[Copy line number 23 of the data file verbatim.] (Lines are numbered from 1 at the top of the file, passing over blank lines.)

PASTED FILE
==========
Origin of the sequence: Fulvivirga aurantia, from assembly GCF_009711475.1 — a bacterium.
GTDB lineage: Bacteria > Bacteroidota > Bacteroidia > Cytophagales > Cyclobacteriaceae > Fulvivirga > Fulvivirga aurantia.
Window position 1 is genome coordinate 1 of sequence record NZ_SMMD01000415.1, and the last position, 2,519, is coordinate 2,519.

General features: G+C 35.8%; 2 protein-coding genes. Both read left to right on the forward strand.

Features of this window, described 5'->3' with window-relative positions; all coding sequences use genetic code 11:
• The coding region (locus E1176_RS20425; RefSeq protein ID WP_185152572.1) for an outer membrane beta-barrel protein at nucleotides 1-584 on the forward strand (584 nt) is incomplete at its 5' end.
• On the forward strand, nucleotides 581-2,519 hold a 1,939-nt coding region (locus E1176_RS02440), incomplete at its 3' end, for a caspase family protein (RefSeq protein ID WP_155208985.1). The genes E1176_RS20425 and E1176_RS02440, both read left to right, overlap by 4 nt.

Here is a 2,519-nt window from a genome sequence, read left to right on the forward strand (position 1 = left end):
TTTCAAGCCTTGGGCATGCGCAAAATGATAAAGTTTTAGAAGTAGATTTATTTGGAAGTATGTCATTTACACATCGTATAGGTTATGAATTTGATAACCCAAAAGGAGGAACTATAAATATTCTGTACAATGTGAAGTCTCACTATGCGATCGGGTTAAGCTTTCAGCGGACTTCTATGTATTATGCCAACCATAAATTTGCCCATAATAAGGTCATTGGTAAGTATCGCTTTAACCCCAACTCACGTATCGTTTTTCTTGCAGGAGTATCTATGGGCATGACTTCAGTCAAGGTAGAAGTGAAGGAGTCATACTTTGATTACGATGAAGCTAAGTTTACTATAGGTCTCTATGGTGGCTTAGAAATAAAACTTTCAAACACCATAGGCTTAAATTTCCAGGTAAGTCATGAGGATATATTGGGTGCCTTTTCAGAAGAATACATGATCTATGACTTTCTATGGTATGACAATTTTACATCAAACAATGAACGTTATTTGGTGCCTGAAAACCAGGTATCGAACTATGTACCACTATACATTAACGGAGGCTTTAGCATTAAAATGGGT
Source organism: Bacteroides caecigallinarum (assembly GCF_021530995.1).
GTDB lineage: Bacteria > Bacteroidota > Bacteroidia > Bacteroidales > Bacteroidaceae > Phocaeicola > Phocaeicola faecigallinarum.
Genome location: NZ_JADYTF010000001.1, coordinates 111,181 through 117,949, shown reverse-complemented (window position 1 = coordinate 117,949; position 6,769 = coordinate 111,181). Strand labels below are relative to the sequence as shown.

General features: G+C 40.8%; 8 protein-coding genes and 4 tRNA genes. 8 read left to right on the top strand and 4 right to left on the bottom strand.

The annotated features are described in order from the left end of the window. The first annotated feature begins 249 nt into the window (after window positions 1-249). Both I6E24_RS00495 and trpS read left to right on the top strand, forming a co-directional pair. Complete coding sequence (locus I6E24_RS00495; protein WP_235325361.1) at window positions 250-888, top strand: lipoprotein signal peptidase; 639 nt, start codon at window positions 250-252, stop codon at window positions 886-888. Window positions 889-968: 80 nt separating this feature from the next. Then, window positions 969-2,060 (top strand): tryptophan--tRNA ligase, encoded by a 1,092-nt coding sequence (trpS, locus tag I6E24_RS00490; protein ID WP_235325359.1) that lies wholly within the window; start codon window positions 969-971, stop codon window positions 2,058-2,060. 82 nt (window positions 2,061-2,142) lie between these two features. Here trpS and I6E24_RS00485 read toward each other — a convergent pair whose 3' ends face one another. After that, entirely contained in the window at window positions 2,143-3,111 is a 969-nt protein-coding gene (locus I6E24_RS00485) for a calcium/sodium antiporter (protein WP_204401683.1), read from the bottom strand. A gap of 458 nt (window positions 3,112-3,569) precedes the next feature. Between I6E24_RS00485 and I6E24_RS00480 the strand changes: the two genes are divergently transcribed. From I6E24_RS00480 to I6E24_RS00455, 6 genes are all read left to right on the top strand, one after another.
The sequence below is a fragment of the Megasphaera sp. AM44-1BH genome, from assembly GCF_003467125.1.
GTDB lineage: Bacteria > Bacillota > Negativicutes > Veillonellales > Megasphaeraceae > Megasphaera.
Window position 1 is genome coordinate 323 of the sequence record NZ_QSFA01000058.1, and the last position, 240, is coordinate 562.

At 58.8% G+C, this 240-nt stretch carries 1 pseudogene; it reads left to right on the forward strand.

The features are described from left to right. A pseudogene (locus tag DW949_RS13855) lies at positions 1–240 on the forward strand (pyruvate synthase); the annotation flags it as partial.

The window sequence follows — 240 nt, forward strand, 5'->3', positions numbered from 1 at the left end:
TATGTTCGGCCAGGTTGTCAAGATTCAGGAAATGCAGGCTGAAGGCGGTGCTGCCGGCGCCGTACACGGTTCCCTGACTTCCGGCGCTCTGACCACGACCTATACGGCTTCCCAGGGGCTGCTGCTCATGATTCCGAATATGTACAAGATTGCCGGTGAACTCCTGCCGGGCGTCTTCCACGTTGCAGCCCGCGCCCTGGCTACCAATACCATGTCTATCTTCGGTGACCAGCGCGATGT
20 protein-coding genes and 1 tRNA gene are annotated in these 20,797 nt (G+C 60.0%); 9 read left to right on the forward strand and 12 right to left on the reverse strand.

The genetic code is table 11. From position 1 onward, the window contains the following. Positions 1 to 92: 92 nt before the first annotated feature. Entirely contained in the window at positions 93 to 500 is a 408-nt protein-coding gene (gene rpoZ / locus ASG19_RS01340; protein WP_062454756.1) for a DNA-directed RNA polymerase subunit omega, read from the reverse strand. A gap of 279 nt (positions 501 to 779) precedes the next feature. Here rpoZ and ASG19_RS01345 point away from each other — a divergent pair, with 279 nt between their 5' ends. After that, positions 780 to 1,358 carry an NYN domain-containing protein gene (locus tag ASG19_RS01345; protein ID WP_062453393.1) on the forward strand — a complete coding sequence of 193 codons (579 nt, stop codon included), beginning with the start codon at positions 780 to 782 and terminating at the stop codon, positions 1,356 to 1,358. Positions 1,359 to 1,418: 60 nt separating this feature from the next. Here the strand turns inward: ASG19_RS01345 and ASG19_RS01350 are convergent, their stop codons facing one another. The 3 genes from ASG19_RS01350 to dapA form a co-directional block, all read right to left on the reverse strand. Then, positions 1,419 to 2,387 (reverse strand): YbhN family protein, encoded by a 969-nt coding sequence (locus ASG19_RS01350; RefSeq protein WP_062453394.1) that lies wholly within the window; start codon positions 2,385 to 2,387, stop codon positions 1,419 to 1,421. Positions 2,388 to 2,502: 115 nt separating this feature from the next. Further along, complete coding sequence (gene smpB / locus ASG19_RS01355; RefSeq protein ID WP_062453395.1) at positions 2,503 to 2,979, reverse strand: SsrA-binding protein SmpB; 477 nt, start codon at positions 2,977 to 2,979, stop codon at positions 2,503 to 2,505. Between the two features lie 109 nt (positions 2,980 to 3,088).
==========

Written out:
The genetic code is table 11. From position 1 onward, the window contains the following. Positions 1 to 92: 92 nt before the first annotated feature. Entirely contained in the window at positions 93 to 500 is a 408-nt protein-coding gene (gene rpoZ / locus ASG19_RS01340; protein WP_062454756.1) for a DNA-directed RNA polymerase subunit omega, read from the reverse strand. A gap of 279 nt (positions 501 to 779) precedes the next feature. Here rpoZ and ASG19_RS01345 point away from each other — a divergent pair, with 279 nt between their 5' ends. After that, positions 780 to 1,358 carry an NYN domain-containing protein gene (locus tag ASG19_RS01345; protein ID WP_062453393.1) on the forward strand — a complete coding sequence of 193 codons (579 nt, stop codon included), beginning with the start codon at positions 780 to 782 and terminating at the stop codon, positions 1,356 to 1,358. Positions 1,359 to 1,418: 60 nt separating this feature from the next. Here the strand turns inward: ASG19_RS01345 and ASG19_RS01350 are convergent, their stop codons facing one another. The 3 genes from ASG19_RS01350 to dapA form a co-directional block, all read right to left on the reverse strand. Then, positions 1,419 to 2,387 (reverse strand): YbhN family protein, encoded by a 969-nt coding sequence (locus ASG19_RS01350; RefSeq protein WP_062453394.1) that lies wholly within the window; start codon positions 2,385 to 2,387, stop codon positions 1,419 to 1,421. Positions 2,388 to 2,502: 115 nt separating this feature from the next. Further along, complete coding sequence (gene smpB / locus ASG19_RS01355; RefSeq protein ID WP_062453395.1) at positions 2,503 to 2,979, reverse strand: SsrA-binding protein SmpB; 477 nt, start codon at positions 2,977 to 2,979, stop codon at positions 2,503 to 2,505. Between the two features lie 109 nt (positions 2,980 to 3,088).